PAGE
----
Sunday, April 24, 2022

Posted on Apr 22 2022

John 20=Risen Jesus + Thomas + Us

Bible Background: John records the risen Jesus making multiple, very personal, and very convincing appearances. Tradition refers to “Doubting Thomas”, but pay attention to the rest of his story! His nickname implies, wrongly, that doubt and faith are opposites.

Digging Deeper: 1. We first meet Thomas in John 11, where Jesus has been summoned to Bethany to save his friend Lazarus, and decides to go against the advice of the other disciples. Jesus faced death threats. Thomas blurts out “Let us go with him, that we may die with him!” That’s bold!

2. The next time we meet Thomas is in John 14, where Jesus talks about “going to prepare a place” for his disciples in heaven. Thomas is honest enough to say-what everyone else is thinking: “Lord, we don’t know where you are going. How can we know the way?” This leads to Jesus’ memorable answer: “I am the Way, the Truth, and the Life.”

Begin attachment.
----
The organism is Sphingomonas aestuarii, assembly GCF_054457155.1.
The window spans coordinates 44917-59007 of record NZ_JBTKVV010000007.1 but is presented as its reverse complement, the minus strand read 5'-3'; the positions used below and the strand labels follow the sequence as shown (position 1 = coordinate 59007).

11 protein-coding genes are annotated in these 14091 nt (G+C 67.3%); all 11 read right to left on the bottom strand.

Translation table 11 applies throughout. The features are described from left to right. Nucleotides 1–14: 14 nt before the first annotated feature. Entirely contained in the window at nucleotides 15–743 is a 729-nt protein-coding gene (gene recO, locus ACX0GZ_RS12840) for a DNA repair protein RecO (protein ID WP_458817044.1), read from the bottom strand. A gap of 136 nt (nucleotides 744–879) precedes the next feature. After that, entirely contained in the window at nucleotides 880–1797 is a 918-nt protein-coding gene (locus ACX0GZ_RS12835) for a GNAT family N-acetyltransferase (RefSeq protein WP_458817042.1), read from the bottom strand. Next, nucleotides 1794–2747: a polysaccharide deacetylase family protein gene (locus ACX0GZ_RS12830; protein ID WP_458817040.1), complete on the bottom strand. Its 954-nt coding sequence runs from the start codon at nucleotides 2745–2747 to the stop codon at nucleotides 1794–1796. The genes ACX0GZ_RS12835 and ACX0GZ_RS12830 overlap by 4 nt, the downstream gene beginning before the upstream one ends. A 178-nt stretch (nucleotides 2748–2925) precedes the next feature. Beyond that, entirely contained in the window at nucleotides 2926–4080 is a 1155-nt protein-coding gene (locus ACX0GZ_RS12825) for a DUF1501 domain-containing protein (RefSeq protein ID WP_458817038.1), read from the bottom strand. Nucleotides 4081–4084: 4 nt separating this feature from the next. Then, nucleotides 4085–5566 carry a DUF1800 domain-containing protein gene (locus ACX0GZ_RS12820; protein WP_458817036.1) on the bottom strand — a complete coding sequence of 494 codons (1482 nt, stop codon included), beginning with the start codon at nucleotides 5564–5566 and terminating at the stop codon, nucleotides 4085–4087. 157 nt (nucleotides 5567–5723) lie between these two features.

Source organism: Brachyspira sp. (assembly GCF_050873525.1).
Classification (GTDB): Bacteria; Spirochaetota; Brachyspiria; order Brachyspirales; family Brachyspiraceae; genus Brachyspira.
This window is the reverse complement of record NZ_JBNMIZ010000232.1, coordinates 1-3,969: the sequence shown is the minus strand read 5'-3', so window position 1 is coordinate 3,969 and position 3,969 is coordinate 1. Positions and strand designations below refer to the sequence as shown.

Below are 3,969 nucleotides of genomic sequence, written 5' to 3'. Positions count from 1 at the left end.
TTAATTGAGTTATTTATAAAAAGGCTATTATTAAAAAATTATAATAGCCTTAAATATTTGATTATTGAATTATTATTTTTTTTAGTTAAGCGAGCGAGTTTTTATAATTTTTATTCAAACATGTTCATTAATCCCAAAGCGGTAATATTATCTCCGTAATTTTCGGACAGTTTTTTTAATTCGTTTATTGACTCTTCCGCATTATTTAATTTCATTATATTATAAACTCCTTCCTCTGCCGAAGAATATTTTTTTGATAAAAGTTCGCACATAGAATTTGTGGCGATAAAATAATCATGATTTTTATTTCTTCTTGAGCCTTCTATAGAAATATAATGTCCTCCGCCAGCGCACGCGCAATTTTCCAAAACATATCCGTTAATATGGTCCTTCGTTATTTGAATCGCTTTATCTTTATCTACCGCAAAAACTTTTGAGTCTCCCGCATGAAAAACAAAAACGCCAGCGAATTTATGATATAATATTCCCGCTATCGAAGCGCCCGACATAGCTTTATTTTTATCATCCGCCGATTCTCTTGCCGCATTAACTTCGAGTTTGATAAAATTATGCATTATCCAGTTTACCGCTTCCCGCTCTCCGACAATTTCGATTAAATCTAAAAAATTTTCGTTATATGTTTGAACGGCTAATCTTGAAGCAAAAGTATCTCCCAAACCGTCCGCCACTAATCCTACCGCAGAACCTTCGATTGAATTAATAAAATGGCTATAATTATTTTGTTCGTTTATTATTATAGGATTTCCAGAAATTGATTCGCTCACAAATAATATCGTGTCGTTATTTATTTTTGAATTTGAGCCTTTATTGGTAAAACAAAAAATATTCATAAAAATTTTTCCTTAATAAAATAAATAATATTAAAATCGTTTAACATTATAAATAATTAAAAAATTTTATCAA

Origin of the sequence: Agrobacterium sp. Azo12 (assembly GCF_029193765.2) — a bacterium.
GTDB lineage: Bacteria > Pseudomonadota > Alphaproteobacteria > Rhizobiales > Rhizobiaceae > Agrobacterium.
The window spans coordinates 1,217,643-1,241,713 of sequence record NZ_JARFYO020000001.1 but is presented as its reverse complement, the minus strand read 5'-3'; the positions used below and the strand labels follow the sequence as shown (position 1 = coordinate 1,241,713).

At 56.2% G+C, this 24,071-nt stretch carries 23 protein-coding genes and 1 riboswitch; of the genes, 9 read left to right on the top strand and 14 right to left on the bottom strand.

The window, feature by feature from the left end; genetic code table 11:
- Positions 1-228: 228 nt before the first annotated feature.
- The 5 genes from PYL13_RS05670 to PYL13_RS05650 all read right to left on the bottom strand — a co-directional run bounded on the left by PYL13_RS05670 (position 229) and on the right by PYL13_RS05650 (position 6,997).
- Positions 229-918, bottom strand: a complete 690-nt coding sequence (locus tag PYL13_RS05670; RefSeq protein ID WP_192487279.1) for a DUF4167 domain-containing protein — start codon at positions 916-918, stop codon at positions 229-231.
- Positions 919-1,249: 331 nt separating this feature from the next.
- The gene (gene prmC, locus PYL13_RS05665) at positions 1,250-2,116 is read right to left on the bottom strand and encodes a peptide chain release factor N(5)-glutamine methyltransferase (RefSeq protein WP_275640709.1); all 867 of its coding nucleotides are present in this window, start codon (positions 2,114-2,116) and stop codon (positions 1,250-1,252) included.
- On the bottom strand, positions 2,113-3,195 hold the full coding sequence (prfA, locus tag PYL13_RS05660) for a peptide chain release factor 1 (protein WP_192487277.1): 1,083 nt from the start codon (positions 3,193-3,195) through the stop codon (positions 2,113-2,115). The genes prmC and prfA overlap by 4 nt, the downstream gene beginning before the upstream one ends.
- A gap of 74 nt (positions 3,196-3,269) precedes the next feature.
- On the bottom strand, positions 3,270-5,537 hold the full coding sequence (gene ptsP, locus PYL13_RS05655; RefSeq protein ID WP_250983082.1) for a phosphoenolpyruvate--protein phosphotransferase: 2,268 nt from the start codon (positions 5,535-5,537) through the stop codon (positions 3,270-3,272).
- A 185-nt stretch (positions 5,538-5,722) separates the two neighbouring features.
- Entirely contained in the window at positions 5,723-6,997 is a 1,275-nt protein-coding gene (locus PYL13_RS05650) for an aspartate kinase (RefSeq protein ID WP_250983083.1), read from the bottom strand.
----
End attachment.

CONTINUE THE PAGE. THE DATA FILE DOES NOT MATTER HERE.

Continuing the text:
3. Then on Easter night, the risen Jesus appears to 10 disciples who are “locked behind doors” out of fear. His words to them are just what they need to hear: “Peace be with you!” The risen Lord is clearly the crucified Jesus as he shows them his hands and his side.

4. In John, as in Matthew, the risen Jesus gives the disciples immediate marching orders: “As the Father has sent me, so I send you.” He breathes the Holy Spirit on them. (Easter would also serve as Pentecost in John’s ordering of things.)

5. Only now do we learn that “Thomas, the Twin, was not with them.” When the 10 disciples tell of their experience, he says “Unless I see…I will not believe.” A week later, Jesus makes a return appearance, just for the benefit of Thomas. And Thomas responds with the strongest statement of faith of anyone, calling Jesus “My Lord, and my God!” (All through John’s gospel, John has been showing us how Jesus really is God in human form.)

6. Then Jesus adds this blessing for all of us disciples down through the ages: “Blessed are those who have not seen and yet believe!” This applied to the early Christians John is writing to-around 100 AD, and it still applies!

7. “Seeing is believing”. At least some of the time. But can it also be that “Believing is seeing?” John writes his accounts of Jesus “so that in believing, you may have life in his name!” How would you describe the life available in Jesus’ name?